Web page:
Usually – but hey, not necessarily always – it’s almost always obvious what a photographic image is actually of. Even a brickwork of primary-colored Mondrian tiles is imbued with subtext and pregnant with meaning. So why not a portrait of a rusted heap, rotting in the desert like a disposed of beer can baking under the sun?

But it isn’t my job to tell anybody how they’re supposed to feel about an image like this. Much of my work, I’ve been told, carries with it, or conveys, a certain ambivalence. This isn’t even halfway close to true. I compose my images carefully, but I’m not concerned, at least not at all times, with being explicit with personal meanings. Ambiguity allows for different experiences, and I think that ambiguity can be a very powerful tool when creating artwork – especially photographic artwork, which is often disregarded as an easy, unimportant happenstance that occurs between the photographer and whatever happens to fall before his or her camera lens.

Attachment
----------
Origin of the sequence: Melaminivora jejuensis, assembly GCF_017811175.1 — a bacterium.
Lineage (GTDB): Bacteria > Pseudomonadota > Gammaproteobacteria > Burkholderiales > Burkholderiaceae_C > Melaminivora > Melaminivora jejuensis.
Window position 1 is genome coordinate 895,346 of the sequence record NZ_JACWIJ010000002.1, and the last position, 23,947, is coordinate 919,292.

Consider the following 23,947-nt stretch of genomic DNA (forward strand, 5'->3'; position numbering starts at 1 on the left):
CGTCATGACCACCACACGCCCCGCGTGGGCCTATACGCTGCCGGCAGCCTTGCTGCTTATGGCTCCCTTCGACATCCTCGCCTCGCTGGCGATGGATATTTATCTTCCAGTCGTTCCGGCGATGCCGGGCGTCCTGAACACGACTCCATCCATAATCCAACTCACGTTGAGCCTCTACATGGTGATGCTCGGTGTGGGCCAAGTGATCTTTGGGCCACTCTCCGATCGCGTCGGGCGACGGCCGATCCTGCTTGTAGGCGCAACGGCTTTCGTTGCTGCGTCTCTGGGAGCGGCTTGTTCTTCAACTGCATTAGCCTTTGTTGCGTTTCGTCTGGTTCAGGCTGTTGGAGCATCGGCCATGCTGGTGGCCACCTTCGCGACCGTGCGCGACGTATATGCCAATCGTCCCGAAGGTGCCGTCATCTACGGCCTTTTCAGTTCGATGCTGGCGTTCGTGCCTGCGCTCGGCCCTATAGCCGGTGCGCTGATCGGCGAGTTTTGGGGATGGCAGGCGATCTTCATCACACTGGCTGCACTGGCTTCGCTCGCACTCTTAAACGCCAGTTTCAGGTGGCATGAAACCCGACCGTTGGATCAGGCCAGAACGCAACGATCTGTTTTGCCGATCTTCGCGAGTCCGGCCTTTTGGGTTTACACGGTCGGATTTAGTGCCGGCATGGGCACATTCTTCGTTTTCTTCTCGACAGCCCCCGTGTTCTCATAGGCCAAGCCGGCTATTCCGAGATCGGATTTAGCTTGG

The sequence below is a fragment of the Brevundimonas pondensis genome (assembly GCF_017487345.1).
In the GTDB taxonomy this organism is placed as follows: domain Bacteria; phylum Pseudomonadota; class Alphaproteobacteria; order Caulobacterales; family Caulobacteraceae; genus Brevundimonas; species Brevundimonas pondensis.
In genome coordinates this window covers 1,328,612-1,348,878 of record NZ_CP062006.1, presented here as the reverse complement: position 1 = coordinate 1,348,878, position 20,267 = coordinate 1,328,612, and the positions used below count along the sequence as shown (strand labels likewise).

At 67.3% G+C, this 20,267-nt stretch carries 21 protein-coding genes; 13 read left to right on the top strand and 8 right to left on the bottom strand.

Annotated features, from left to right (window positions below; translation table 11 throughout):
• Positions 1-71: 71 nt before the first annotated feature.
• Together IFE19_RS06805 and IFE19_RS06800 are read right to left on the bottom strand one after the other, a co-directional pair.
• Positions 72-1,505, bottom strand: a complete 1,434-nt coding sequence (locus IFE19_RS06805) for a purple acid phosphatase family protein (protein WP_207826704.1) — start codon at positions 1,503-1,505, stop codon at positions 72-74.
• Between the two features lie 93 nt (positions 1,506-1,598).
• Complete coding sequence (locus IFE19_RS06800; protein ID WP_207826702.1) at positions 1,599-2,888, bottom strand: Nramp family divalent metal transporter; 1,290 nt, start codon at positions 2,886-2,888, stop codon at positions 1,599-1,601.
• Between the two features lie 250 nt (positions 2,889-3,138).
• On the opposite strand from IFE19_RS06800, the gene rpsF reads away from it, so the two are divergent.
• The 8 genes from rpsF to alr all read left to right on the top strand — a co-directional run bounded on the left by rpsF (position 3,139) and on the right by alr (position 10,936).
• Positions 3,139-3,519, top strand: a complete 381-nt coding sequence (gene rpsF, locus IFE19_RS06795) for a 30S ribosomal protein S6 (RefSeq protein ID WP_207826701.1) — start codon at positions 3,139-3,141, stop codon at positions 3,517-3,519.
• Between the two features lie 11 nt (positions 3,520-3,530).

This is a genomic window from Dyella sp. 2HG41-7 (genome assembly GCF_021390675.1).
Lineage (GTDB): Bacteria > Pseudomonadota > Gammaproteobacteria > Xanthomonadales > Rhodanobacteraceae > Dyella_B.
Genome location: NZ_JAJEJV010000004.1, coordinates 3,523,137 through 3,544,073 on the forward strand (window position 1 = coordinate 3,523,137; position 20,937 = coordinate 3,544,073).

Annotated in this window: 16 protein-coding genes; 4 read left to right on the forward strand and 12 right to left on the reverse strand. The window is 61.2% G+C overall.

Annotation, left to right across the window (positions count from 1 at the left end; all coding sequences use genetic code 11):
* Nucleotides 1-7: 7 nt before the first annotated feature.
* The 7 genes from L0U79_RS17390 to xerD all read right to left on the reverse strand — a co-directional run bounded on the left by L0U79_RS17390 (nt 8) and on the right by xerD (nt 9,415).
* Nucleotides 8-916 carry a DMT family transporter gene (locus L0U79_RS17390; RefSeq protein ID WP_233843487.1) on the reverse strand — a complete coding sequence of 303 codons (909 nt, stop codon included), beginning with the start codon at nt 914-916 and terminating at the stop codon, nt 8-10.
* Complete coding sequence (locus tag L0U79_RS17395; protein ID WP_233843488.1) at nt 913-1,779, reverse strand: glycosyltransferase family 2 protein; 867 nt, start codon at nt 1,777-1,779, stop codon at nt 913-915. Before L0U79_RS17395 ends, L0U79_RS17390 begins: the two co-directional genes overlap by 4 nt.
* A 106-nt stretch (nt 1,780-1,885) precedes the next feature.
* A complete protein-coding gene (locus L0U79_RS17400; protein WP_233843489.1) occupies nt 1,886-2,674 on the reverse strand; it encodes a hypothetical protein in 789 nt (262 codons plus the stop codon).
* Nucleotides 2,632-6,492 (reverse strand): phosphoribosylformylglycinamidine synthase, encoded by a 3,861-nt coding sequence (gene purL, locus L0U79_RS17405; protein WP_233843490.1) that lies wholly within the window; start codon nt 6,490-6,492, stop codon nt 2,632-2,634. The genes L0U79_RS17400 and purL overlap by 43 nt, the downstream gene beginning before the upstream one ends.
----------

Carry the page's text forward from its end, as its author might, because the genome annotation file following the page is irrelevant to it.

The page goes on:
I am drawn to textures, contrasts, and colors. And I love the camera’s ability to take everyday objects and completely re-frame them. We all know what a car is – wheels and a seat, a hood and door-handles. But when we encounter cars in our day-to-day lives, we’re always taking in the whole thing. It’s a familiar object and, because of its familiarity, it’s easy to disregard. But when you look at the details, the scratches, the design of the body, the wear on the upholstery, the scuffs on the tires, something else emerges. I wouldn’t want to give that ‘something’ a name, really, but the camera has given me, if nobody else that looks at my photographs, the ability to recognize absolutely insane beauty in the unutterably mundane.

In a world filled with cars – to an almost sickening degree – I was walking down the road and saw the age and rust on this particular vehicle, and I was drawn to it. So…I dunno. Do with that anecdote what you will.